3D archery is one of the funnest shoots to be a part of as an archer. There are many types of different scoring, rules, and divisions in 3D tournaments, all of which can make big differences in how you score and ultimately where you will place. After some hard work, lots of arrows, and maybe a bit of luck, you can make the podium too!
I will first give you the skinny on my setup and what division I’m in. I shoot an Elite Energy 35 bow at a 60lb draw weight and 28.5in draw length. I use a Tropy Ridge React 5 sight, Trophy Ridge Whisker Biscuit Rest, 12in Bee Stinger Stabilizer, and a Truefire Hurricane Extreme Release. I use Easton Flatline Arrows with 100gr field points (which resemble the broadhead weight I shoot). I recently purchased the Energy 35 and instantly fell in love with the stiffer riser, slightly longer brace height, and amazing let off and back wall compared to my last bow. Basically this is my hunting set up as well and use the 3D tournaments as hunting practice. I shoot in the Men’s Compound Fixed Pin division. There’s also the Men’s Open which allows things like sliding single pin sights and zoom lenses for improved accuracy.
As much as 3D archery is about shooting real life looking animal targets, there is something to be said about shooting 3 spot paper targets. There is two things that this helps with; consistency and ranging. Shooting paper will allow you to really dial in your anchor point consistency. You can put out animal targets as your typical 20, 30 and 40 yard distances, but you’ll often shoot out the center which increases your maintenance cost. Paper and bag targets are way cheaper. Three spot targets also give you a much finer point to aim at with that ‘x’ in the middle. The scoring rings are much more forgiving on an animal 3D target, so shooting for the x will increase your precision consistency as well. Next, get to know what 20 and 30 yards looks like. These two distances I would say are your most important. These distances will help you gauge further distances by adding extra yardage to one of these two distances and most of your targets will not be passed that 40ish yard mark.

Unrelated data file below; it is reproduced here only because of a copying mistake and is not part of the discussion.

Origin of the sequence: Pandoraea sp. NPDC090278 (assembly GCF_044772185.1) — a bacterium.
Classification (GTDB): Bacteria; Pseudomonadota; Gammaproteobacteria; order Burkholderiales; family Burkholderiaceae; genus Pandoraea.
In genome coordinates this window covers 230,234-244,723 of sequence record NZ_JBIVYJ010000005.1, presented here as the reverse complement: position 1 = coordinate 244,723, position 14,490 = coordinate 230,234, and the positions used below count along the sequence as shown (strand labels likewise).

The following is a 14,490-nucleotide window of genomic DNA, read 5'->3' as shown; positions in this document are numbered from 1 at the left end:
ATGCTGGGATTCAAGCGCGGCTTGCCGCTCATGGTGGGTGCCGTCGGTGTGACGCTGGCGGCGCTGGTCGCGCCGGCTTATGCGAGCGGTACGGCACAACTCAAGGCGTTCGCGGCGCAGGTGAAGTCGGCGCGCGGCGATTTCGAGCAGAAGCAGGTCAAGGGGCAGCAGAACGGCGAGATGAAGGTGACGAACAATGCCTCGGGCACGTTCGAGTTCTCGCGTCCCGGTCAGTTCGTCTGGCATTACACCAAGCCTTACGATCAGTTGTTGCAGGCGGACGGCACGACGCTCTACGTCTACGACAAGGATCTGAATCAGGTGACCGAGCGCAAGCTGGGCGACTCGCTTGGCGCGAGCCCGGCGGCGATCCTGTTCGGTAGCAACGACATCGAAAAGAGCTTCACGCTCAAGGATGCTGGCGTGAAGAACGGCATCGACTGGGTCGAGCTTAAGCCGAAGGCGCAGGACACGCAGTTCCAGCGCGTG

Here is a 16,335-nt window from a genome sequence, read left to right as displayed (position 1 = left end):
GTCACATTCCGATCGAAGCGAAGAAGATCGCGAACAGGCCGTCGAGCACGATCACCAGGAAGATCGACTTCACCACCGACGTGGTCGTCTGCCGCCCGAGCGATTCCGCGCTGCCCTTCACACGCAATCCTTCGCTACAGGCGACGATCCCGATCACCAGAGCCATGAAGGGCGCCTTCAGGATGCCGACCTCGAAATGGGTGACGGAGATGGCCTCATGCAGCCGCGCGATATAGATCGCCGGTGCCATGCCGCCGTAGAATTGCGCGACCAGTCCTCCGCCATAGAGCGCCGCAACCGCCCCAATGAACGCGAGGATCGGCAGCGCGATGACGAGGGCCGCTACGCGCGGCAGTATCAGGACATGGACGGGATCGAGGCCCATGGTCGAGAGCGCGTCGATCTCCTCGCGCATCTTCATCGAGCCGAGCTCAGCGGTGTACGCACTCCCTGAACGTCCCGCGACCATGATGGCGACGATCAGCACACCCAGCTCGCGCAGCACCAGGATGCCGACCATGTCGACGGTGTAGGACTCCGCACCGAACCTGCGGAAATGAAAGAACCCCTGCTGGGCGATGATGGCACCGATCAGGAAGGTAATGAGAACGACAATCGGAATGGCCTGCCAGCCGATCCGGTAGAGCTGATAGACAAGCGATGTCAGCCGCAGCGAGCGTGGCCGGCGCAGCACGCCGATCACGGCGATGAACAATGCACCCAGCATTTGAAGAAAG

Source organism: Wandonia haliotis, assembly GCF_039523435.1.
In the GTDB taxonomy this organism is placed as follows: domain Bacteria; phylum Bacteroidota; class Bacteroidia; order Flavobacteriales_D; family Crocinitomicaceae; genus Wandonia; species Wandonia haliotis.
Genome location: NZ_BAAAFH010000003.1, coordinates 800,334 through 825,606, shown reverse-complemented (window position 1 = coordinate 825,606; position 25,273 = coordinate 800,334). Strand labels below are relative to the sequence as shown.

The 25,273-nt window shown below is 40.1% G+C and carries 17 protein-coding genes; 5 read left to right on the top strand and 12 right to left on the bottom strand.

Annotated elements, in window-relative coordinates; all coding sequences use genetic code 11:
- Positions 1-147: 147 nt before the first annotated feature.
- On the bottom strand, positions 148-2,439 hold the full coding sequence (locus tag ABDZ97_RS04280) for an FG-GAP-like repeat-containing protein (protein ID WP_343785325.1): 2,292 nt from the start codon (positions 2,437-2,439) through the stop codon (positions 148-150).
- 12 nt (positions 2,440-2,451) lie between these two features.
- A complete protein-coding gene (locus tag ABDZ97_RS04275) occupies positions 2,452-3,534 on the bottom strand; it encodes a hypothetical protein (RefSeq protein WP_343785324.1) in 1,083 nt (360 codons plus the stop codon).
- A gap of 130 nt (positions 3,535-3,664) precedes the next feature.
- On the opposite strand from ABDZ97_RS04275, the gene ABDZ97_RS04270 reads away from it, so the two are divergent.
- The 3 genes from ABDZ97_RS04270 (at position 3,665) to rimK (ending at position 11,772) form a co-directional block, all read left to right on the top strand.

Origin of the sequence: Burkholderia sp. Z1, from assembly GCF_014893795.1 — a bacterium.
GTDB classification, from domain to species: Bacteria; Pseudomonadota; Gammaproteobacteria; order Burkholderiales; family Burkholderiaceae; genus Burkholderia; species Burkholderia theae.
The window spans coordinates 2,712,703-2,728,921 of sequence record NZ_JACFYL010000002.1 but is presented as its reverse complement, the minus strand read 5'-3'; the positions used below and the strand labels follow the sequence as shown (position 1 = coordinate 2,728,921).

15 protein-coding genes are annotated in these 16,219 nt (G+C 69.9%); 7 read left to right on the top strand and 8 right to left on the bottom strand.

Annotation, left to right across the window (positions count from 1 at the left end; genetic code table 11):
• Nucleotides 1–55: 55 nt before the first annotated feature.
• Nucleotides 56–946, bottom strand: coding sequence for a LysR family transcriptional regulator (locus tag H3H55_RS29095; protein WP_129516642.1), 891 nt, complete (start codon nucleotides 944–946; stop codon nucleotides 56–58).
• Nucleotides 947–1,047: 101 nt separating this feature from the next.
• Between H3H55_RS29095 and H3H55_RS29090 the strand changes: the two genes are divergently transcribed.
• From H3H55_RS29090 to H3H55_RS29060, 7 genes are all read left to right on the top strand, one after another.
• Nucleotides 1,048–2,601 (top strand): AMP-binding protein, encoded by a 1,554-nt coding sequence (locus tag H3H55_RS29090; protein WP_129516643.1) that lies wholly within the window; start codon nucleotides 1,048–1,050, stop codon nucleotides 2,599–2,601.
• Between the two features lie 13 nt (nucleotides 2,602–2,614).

Being able to understand what targets look like and what size they are will help in ranging your shots. A buffalo at 50 yards can look the same as the small bear target at 20 yards. If you have your own range, you don’t really need animal targets per se, but having a small block target and a big bag target will help with this. Also, use your surroundings as distance markers. Set up stakes at 10 through 50 yards in 10 yard increments, then set your targets up at varying distances between the stakes. Guess the range, then check your rangefinder to see how close you are. This will help increase your confidence in ranging without a rangefinder (which are not allowed at unmarked shoots). As you get more comfortable with gauging distances, then start guesstimating and shooting what you think the target is and see where your arrow ends up. Don’t start with long range, start inside 30 yards. You will build your confidence quicker and lose less arrows.